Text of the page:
Medical research has taken a leap forward as Russian scientists managed to grow the mouse's thyroid gland into zero gravity with a 3D bioprinter on the International Space Station (ISS). And human organs may be the next.
The groundbreaking device called Organaut was delivered to Expedition 58 on December 3 by a Soyuz spacecraft MS-11.
In an unplanned plot of a sci-fi movie, the innovative device created a mouse thyroid in weightlessness. And the result was a success. Invitro, whose subsidiary 3D Bioprinting Solutions has built the printer, said to Ria Novosti: "We've received photos from space. The camera clearly shows a living construction of the mouse being assembled.
The results will be returned to Earth for analysis in December and published in February 201
"There is nothing impossible" Invitro chief Aleksandr Ostrovsky asked if human organs would do this soon on the ISS to be printed in 3D. "The question is only in the cost. At the moment we are working on new types of bioprinting.  he added.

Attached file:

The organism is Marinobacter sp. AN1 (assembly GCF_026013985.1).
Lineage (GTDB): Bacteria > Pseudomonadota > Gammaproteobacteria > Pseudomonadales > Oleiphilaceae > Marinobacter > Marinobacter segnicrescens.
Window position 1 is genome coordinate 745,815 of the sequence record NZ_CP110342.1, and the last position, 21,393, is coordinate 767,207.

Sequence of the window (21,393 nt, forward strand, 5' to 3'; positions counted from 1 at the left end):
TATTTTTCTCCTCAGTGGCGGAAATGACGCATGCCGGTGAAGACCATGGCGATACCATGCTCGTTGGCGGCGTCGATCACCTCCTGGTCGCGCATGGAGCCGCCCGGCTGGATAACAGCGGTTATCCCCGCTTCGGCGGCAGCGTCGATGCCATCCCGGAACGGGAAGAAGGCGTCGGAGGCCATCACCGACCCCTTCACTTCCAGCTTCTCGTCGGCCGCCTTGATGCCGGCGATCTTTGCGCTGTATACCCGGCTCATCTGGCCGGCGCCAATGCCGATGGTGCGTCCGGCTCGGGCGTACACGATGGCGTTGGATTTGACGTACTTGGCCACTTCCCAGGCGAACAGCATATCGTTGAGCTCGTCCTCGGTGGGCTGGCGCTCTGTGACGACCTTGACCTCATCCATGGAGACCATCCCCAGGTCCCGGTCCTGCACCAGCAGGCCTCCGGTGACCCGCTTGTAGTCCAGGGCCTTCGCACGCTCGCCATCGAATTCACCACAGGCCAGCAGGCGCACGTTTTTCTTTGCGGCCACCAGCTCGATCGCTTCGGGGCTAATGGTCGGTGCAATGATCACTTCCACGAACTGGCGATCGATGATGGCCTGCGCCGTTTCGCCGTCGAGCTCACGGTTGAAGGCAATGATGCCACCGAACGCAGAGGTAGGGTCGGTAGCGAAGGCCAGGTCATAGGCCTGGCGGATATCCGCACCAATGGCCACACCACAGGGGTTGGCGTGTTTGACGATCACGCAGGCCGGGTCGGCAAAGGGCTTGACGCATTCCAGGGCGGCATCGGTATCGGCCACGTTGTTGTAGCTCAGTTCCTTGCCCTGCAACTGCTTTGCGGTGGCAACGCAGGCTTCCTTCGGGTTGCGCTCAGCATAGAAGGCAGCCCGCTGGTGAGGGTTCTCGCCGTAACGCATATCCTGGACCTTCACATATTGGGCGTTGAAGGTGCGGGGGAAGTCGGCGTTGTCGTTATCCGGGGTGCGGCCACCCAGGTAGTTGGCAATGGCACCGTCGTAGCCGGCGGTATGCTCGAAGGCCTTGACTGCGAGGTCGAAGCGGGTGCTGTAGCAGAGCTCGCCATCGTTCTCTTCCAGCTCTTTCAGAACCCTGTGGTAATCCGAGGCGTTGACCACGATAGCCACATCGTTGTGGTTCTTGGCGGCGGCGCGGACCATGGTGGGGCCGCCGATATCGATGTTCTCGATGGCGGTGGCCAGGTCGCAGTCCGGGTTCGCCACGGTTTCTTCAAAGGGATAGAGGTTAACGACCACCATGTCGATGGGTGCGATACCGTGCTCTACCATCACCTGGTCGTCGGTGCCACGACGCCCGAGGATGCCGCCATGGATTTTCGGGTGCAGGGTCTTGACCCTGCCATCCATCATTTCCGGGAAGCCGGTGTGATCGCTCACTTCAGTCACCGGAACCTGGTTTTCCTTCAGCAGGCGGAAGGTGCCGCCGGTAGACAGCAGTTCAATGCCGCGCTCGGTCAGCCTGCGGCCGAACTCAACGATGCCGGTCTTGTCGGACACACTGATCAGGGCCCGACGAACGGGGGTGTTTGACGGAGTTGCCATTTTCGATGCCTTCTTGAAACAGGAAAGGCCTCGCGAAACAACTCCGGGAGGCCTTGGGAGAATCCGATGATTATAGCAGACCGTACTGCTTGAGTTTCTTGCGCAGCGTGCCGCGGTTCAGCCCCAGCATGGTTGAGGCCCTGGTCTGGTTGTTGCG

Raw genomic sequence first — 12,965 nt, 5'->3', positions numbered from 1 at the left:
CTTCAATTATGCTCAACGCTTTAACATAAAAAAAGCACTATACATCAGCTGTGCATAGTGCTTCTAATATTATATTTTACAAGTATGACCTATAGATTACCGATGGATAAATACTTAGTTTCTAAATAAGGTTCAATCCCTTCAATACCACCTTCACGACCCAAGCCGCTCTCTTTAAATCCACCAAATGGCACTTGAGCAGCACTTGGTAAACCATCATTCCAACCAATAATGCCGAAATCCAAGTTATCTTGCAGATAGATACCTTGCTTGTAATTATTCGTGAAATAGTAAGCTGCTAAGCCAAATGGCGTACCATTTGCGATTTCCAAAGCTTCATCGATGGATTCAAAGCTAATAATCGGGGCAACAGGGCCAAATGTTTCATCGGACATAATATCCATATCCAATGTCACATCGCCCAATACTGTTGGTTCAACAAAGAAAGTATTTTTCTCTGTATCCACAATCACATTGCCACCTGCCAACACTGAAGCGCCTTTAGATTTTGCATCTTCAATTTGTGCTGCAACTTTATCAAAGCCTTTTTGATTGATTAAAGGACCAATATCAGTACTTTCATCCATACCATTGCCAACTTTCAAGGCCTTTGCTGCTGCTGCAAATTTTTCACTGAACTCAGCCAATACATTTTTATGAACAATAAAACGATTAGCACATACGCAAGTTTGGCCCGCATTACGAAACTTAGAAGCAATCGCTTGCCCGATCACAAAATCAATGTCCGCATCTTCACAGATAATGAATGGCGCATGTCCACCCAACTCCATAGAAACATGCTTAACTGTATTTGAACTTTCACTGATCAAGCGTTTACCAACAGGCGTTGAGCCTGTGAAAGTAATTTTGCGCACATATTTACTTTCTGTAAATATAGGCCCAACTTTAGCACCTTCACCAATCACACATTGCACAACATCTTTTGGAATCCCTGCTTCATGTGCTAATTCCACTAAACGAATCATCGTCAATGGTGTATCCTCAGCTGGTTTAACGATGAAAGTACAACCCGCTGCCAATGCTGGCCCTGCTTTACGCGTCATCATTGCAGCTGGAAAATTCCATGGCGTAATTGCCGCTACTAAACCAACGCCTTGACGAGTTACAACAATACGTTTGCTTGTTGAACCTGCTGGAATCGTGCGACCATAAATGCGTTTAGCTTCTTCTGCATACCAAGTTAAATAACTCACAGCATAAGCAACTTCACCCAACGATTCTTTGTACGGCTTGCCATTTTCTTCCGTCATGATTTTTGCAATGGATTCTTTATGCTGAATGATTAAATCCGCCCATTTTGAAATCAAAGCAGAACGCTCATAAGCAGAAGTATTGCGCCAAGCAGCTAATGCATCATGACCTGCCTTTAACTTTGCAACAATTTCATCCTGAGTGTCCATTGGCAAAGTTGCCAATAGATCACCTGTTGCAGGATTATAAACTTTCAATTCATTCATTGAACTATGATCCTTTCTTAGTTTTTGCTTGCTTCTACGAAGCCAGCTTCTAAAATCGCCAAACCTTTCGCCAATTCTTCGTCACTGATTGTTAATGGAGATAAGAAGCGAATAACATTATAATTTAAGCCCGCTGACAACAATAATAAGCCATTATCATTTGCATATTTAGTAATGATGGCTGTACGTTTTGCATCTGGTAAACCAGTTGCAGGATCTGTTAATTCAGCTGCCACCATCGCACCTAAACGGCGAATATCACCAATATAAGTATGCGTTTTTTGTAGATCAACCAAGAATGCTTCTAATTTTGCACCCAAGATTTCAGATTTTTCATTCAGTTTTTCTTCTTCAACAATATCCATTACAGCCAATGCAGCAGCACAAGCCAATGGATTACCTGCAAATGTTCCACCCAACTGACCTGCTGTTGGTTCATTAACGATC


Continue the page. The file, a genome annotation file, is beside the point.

We're waiting for official videos on space-based Organdruck Find out what the FABION Bioprinter, also developed by 3D Bioprinting Solutions, could do in 2015 with mouse cells in the Earth's gravity.
3D printing technology has already been used to create From weapon to house, the ISS had a 3D printer delivered by NASA in 2014 to create a supply chain for essential parts and tools in weightlessness.
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